​What’s Normal & Not Normal With Breastfeeding

Updated: Oct 7

In past cultures, breastfeeding was a normal thing and often took a village, literally. Moms, grandmas, aunties and other women would teach new moms how to do it. Girls would grow up watching breastfeeding - it was a normal part of their lives. They saw moms up all night nursing their babies. They witnessed women helping a new mama with her latch. It was just a part of life.


With the advent of formula and its push into our society as a better option for babies, breastfeeding became less and less normal. Now, we know better, but we’ve lost the “village.” Women don’t grow up surrounded by other women breastfeeding, and this has led to lots of confusion & difficulty. (This is changing, which is amazing, but the changes will take some time to become normal).


Also, men are wanting to be involved with babies more & more as our society challenges the norms of women at home & men at work, which is also AMAZING. But again, can lead to some confusion & difficulties.


So, here’s a short list of things that you can expect that are NORMAL & NOT NORMAL with breastfeeding.


NORMAL:


👍 Baby seeming hungry all the time and wanting to breastfeed OFTEN. The idea that babies only eat every 3-4 hours is outdated and not true, especially in the first few months of life. It’s not uncommon for a baby to nurse every 1-2 hours for the first few months.


👍 Pain - SOME pain for mama can be a normal part of getting used to breastfeeding, especially if it's her first time. Engorgement (when the breasts become super full of milk) can be painful, and the nipples can be sensitive those first few weeks as breastfeeding is established. (more on what's not normal below)


👍 Milk not "coming in" for a few days after birth. Some mamas panic thinking that they cannot make enough milk - but this is totally normal. Keep nursing - this will signal to her body to make more milk. If you're an economics mind, it's the idea of supply & demand. The more demand = the more supply. Also remember that we often cannot see how much a baby is actually drinking from a breast, which can be hard. Look for signs of satisfaction from the baby rather than your perception of how much milk was drank.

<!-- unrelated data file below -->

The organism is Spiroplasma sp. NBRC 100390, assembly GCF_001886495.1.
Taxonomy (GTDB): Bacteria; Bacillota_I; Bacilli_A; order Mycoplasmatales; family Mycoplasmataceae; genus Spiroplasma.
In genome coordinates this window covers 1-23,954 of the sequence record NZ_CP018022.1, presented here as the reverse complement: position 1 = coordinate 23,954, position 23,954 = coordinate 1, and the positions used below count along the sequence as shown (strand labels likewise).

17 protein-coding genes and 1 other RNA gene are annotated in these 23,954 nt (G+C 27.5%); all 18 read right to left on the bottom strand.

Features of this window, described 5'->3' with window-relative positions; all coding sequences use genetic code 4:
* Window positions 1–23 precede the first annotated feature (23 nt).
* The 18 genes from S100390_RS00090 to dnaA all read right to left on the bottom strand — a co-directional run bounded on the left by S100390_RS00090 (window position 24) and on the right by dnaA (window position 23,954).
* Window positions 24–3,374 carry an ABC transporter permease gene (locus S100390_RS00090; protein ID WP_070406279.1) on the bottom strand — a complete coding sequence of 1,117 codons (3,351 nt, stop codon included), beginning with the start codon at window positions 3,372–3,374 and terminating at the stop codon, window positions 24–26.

👍 Baby losing weight in the first week or two of life - this is SUPER normal! Don't get discouraged by this. Breastfed babies don't tend to follow the exact same growth pattern as formula fed babies. When in doubt, ask a lactation consultant instead of supplementing with formula because "baby isn't getting enough."


👍 Dad wondering what his role should be - feeling left out. This is normal - dads want to bottle feed the baby to connect, but there are many other ways to connect with a baby! Try playing on the floor, going for walks, changing diapers, getting all the supplies set up for mama to breastfeed, clean the house, make dinner... the list goes on!


❌ NOT NORMAL (& call lactation consultant to help)


👎 Painful nipples, bleeding, cracks, blisters. All of these are not normal & can be signs of a poor latch or lip/tongue ties.


👎 Stools that are black, red, bright green or mucousy 🤢 All of these can be signs of underlying conditions or issues with digestion.


👎 Feeding literally all day and all night and never seeming satisfied. This may mean that baby isn’t pulling enough milk and may have a latch issue. (Again, it is VERY RARE that mom cannot make enough milk).


👎 Baby fussing at the breast - latching & unlatching over and over. This can be a sign that your letdown is too intense or a bad latch.


👎 Mama feeling lost, hopeless, or always sad. Contact a care provider and remember that mama's wellbeing is very important - more important than the way she chooses to feed her baby.


What would you add to this list? Comment below! We’d love to hear.